Character motivation in the film Speed
Deep Character motivation in Speed arises from a devastating physical threat

Much has been written on the importance of deep character motivation and development in stories, and rightly so. An engaging and convincing character is one of the most important elements in the well-crafted story.

It follows that what motivates character action is equally important. Readers and audiences need to know and understand precisely why it is that a character acts in the way that he or she does. Outer actions or events are convincing only if they are a fitting response flowing from the personality and circumstance.

Two Sides of Deep Character Motivation

In previous posts I’ve talked about the importance to a story of the inner and outer journeys of a character. If the outer journey describes the external movement of the tale (the “what”) the inner journey describes and explains the inner movement (the “why”).

Although the two seem ostensibly different, they are inexorably bound together. They entail each other. Another way to see motivation, then, is as having an inner and outer dimension.

Outer motivation operates at the level of the external goal. Here, a series of external events elicit actions from your characters. In the movie, Speed, for example, Officer Jack Traven (Keanu Reeves) has to keep the bus moving at a certain speed to ensure that a bomb inside it doesn’t go off.

The reason why someone would risk one’s life to try and prevent this from happening, however, goes beyond external reasons—one’s job. It speaks to one’s moral makeup, compassion, and commitment to others, and perhaps to one’s need for excitement. It cuts to the core of Jack Traven’s character. 

Deep Character Motivation Quiz

In seeking to nail down your character’s motivation, it is helpful to ask yourself the following questions:

What is your character’s outer goal?
What is your character’s inner motivation (conscious or unconscious) for pursuing this goal?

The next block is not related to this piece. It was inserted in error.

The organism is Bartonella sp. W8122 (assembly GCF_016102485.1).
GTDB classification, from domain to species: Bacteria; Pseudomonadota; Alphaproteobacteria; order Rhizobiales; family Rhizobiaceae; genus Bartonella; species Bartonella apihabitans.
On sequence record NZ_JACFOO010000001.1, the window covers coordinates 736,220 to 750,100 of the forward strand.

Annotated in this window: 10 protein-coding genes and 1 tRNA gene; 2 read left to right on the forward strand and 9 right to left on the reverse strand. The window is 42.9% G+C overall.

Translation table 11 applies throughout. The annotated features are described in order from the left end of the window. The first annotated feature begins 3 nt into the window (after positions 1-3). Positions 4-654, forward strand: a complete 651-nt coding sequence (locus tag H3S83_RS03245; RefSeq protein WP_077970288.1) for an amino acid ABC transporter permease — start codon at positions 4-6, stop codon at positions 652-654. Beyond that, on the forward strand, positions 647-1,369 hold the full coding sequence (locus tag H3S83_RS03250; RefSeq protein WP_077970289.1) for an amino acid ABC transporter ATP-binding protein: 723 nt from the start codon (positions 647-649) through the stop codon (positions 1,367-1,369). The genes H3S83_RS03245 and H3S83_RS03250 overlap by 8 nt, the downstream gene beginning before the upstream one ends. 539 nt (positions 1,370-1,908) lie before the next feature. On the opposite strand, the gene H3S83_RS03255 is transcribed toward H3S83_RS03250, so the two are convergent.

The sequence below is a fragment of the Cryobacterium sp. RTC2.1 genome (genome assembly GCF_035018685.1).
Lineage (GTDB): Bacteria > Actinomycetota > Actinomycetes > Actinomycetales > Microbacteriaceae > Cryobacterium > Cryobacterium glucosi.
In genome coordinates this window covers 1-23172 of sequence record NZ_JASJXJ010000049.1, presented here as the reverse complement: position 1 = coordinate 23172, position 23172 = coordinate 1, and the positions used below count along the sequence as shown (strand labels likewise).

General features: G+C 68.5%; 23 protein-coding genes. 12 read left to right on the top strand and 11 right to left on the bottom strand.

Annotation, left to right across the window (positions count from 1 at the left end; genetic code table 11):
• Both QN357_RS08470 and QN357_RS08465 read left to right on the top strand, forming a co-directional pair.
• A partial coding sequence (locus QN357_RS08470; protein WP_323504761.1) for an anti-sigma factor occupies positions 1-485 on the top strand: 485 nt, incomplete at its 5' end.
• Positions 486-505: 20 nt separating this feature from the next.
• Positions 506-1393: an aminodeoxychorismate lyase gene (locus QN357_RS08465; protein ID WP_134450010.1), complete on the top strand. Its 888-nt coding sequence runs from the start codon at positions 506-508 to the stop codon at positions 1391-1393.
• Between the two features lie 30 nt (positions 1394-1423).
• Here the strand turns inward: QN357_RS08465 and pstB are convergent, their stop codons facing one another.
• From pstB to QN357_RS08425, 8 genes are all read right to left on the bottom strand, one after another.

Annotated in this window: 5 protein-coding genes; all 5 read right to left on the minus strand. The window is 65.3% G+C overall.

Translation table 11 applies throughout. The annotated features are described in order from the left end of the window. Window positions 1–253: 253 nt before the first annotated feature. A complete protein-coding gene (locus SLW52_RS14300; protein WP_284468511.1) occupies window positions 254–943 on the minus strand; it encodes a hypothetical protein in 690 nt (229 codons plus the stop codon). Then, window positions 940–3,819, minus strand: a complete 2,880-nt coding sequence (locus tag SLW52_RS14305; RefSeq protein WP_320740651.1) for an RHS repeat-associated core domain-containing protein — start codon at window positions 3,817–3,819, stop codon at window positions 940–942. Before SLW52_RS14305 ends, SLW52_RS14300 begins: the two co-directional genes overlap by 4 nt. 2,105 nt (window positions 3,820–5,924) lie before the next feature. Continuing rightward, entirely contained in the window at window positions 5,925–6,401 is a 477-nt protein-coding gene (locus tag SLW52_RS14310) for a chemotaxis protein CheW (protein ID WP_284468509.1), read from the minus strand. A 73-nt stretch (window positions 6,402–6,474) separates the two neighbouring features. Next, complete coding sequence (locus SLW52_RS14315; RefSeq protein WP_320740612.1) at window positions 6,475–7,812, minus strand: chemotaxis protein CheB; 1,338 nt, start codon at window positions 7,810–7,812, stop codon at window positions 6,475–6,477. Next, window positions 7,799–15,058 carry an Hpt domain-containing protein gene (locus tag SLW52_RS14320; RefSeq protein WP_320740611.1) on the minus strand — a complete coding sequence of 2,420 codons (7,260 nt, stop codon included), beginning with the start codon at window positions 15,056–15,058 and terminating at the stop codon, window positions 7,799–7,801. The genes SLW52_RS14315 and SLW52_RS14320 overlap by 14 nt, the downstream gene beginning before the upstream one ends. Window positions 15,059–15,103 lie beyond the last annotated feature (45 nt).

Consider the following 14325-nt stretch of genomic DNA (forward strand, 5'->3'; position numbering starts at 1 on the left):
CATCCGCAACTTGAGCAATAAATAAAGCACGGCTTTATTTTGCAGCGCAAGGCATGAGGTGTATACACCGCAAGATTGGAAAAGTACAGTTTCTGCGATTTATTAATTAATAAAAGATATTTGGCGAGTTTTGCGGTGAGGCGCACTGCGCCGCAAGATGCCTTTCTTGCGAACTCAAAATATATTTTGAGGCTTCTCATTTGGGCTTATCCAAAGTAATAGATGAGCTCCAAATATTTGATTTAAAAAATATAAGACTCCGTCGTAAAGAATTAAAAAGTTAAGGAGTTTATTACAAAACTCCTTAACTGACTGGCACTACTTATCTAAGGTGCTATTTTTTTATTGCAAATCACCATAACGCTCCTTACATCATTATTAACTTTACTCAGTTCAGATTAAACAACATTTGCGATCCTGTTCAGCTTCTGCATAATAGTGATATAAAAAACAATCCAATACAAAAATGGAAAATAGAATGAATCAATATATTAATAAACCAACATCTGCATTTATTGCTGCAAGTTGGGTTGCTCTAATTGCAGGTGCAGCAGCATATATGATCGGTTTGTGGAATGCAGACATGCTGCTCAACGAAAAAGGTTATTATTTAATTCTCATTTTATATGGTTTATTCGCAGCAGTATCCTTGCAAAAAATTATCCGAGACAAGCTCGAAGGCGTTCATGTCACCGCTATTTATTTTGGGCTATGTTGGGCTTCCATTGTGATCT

What is your character willing to do/sacrifice to achieve this goal?
How does the goal change during the story, and how does this affect your character?
Is what is at stake for the character the highest it can be? (Higher stakes make for better stories).

Although these are by no means the only questions to be asked about character, they are a good way of sketching in the overall shape of the character arc. They also draw attention to the “what” (outer) and “why” (inner) aspects of your character’s actions—a requirement of any good story.

In Summary

Character Motivation is an essential part of effective storytelling. The outer goal is directly related to your character’s inner life and is motivated by its core concerns. 

Coincidence in Stories

Coincidence in Christmas in the film July
Coincidence is used adroitly in Preston Sturges’s 1940 comedy film.

Coincidence and how to use it effectively in stories.

Can a story contain a convenient coincidence without being deemed lazy and weak? After all, Charles Dickens’s work abounds with such narrative devices. I believe the answer is yes, but only if it is limited to one per story and is carefully woven into the structure of the tale.

Although life is riddled with what appears to be magnificent coincidences—the meeting of one’s future spouse by chance, the winning of a grand prize, the procurement of a lucrative job based on an impromptu internet search—stories are a different sort of animal.

In a story, the reader or audience expects material, especially coincidence, to be adroitly planned and crafted. Casual, haphazard coincidences are viewed for what they are: lazy writing. 

California University’s (Los Angeles) screenwriting graduate program chairman, Professor Richard Walter, too, is of the opinion that coincidence can work if the writer makes it important enough—such as having it launch or end the story, or form part of a main structural event, such as the inciting incident or turning point. 

In Preston Sturges’s Christmas in July, for example, well-intentioned pals fool a friend into believing that he has won a contest. In the end, it turns out that he actually has won the contest. Why does such a coincidence work? Partly because it is the only one in the film, and partly because it spins on a deliciously crafted irony.

In The China Syndrome, Jane Fonda and cameraman Michael Douglas, happen to be filming a story at a nuclear station. Something malfunctions at the plant and they record the incident. Here the coincidence is not offensive.